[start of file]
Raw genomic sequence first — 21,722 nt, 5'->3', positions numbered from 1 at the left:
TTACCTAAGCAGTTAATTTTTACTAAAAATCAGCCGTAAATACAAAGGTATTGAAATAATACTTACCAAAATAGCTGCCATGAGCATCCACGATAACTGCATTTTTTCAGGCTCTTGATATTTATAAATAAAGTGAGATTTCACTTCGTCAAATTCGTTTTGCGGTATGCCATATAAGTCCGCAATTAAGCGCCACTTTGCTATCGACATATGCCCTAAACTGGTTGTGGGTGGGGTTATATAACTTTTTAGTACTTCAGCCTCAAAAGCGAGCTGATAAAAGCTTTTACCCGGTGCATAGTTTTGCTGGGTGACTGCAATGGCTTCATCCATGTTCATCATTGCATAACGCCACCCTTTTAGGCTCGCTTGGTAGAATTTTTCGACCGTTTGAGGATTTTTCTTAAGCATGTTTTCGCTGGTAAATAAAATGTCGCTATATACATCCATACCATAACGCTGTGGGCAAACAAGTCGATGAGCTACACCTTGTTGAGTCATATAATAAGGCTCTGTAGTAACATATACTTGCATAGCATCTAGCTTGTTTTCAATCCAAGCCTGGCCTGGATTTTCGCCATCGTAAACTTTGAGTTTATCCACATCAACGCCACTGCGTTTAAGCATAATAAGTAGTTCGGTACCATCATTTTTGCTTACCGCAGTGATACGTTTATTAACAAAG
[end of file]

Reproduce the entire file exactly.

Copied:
Raw genomic sequence first — 21,722 nt, 5'->3', positions numbered from 1 at the left:
TTACCTAAGCAGTTAATTTTTACTAAAAATCAGCCGTAAATACAAAGGTATTGAAATAATACTTACCAAAATAGCTGCCATGAGCATCCACGATAACTGCATTTTTTCAGGCTCTTGATATTTATAAATAAAGTGAGATTTCACTTCGTCAAATTCGTTTTGCGGTATGCCATATAAGTCCGCAATTAAGCGCCACTTTGCTATCGACATATGCCCTAAACTGGTTGTGGGTGGGGTTATATAACTTTTTAGTACTTCAGCCTCAAAAGCGAGCTGATAAAAGCTTTTACCCGGTGCATAGTTTTGCTGGGTGACTGCAATGGCTTCATCCATGTTCATCATTGCATAACGCCACCCTTTTAGGCTCGCTTGGTAGAATTTTTCGACCGTTTGAGGATTTTTCTTAAGCATGTTTTCGCTGGTAAATAAAATGTCGCTATATACATCCATACCATAACGCTGTGGGCAAACAAGTCGATGAGCTACACCTTGTTGAGTCATATAATAAGGCTCTGTAGTAACATATACTTGCATAGCATCTAGCTTGTTTTCAATCCAAGCCTGGCCTGGATTTTCGCCATCGTAAACTTTGAGTTTATCCACATCAACGCCACTGCGTTTAAGCATAATAAGTAGTTCGGTACCATCATTTTTGCTTACCGCAGTGATACGTTTATTAACAAAG